Letter of the Day | Broken window: ZOSO and the Road Traffic Act
THE EDITOR, Madam:
The ‘Broken Window’ theory, introduced by social scientists in 1982, states that “visible crimes, antisocial behaviour and civil disorder, if not penalised, encourage further crime and disorder, including serious crimes”.
The academic ‘Broken Window’ theory was vigorously trailed in New York City in the 1990s as zero-tolerance policing. Minor criminal activities that had hardly made police blotters were persistently prosecuted.
As a consequence or coincidentally in that period, New York City experienced a significant reduction in criminal activities which was attributed to its vigorous policing.
However, Civil Unions in New York rejected the claim that ‘broken window’ policing was a significant factor, pointing to its ineffectiveness as a crime-fighting strategy. They cited also that the policy impacted the most vulnerable communities and unduly affected people of colour.
The New York City ‘broken window’ policies may bear slight similarity in intent to the current administration’s implementation of zone of special operations (ZOSO). Similar is the voiced view that ZOSO is an ineffective strategy in curbing the wantonness of crime in Jamaica.
Yet, hardly any complaints emanate from citizens in community areas under special operation, particularly since the police actions are considerably more civil than in earlier times.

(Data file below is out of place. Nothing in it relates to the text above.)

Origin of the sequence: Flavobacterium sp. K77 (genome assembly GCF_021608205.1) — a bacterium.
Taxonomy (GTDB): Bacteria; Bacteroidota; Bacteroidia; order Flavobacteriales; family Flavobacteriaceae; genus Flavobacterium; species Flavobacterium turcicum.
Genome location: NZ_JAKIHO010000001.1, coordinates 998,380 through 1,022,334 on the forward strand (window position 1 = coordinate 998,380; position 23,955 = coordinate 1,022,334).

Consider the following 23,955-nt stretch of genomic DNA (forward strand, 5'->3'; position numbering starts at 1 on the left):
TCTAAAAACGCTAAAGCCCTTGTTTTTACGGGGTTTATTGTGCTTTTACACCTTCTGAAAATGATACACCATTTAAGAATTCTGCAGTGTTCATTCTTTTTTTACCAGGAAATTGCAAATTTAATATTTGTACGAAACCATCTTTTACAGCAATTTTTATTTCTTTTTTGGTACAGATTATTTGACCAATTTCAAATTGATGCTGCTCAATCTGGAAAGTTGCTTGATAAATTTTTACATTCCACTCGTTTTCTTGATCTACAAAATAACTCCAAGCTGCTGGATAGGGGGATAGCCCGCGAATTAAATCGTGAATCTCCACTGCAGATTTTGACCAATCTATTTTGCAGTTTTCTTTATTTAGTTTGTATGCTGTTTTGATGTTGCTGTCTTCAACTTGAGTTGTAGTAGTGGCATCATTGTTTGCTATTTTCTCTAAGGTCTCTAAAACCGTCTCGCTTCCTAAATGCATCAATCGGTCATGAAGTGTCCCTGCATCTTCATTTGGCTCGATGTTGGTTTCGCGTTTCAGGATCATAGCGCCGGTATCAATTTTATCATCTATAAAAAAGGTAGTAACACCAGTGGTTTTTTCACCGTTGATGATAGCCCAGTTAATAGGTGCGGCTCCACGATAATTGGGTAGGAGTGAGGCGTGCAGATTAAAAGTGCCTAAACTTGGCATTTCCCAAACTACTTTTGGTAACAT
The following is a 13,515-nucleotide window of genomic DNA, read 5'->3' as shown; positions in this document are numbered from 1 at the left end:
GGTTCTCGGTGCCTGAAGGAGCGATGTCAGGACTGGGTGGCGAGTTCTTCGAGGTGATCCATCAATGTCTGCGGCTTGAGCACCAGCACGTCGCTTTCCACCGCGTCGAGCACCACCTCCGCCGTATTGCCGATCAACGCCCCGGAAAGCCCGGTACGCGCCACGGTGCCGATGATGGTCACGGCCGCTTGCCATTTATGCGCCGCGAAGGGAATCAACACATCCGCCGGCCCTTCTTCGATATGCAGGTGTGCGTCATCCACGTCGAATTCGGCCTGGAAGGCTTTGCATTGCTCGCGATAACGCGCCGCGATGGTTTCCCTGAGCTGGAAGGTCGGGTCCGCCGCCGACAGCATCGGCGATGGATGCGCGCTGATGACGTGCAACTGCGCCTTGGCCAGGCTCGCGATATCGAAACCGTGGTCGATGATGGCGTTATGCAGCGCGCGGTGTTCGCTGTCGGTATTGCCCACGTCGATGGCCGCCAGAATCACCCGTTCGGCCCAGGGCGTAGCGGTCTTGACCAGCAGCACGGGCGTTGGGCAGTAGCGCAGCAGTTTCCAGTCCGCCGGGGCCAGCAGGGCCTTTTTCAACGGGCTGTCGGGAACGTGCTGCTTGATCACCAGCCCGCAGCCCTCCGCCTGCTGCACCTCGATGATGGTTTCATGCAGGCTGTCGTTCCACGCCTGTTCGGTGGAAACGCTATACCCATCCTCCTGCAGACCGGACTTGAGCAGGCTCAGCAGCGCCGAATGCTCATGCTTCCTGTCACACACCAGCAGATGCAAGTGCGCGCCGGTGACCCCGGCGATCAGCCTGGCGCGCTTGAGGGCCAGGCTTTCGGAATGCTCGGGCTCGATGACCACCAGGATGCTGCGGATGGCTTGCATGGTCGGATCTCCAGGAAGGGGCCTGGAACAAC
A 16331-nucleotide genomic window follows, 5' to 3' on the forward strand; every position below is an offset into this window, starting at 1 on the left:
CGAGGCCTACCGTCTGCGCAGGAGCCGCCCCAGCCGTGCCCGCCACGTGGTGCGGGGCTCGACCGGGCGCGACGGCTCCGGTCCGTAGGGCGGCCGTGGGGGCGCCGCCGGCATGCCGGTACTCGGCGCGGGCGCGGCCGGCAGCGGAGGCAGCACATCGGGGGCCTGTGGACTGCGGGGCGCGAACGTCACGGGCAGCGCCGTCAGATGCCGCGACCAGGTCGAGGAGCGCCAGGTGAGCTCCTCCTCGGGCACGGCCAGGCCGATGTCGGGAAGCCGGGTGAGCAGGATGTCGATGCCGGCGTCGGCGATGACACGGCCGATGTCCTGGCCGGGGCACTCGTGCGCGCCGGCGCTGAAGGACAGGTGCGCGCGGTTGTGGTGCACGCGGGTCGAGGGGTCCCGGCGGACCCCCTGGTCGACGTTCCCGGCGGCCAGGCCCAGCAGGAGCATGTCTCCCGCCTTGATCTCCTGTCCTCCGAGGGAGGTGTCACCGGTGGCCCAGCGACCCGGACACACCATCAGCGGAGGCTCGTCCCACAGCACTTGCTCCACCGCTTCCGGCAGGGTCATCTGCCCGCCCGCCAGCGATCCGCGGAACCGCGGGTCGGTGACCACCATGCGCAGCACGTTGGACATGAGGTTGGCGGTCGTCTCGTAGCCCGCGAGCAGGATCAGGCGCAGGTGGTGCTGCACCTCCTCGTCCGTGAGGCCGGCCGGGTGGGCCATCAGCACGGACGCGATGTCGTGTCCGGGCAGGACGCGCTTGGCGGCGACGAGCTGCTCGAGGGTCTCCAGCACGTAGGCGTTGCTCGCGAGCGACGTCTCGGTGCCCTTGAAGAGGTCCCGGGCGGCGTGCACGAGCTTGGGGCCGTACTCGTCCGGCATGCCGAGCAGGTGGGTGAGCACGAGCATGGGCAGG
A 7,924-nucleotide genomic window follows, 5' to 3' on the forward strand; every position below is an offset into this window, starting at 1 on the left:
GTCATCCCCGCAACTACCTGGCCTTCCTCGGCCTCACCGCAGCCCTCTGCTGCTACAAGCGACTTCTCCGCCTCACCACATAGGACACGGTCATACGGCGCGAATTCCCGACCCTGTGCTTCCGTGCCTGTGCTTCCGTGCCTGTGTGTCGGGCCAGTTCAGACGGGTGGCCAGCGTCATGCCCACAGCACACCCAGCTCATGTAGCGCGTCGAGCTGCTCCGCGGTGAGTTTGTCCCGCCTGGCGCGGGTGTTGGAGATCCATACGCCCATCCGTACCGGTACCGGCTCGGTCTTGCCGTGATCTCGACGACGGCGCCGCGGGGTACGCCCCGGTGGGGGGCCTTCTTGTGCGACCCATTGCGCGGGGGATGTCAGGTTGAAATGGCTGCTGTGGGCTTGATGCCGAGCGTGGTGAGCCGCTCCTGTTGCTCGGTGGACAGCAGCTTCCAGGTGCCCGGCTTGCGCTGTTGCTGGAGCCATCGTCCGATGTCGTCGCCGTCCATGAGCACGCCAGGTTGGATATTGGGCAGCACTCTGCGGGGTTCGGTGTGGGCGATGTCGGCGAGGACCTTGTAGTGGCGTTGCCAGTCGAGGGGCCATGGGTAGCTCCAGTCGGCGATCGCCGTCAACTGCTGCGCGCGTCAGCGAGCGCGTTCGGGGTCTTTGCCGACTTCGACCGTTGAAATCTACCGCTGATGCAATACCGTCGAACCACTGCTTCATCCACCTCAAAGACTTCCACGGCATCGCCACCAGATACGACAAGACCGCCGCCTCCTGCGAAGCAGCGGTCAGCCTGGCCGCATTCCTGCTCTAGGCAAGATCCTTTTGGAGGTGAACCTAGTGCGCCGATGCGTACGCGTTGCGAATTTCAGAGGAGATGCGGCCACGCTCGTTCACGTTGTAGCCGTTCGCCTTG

On the contrary, the police seem to believe their ZOSO strategies are working, despite ongoing objections influencing the administration to continue apace.
The new Road Traffic Act may well be the ‘broken window’ policy that curbs the carnage of motorcycle accidents in these western zones of Jamaica. A radio commercial advertised some of the fines to be levelled on errant bike riders.
Riding on one wheel, called ‘wheelie’, a common practice among youth riders, will attract sizeable fines. But one biker’s response, on hearing of the fines, was “Government jus’ a pressure poor people”. Like the transport operators who raked up thousands of dollars in fines, much of which is still outstanding, who feel much the same way – ‘government putting pressure on poor people’.
Will the new Road Traffic Act and its higher penalties bring order and civility on our roads? Maybe, we all hope so.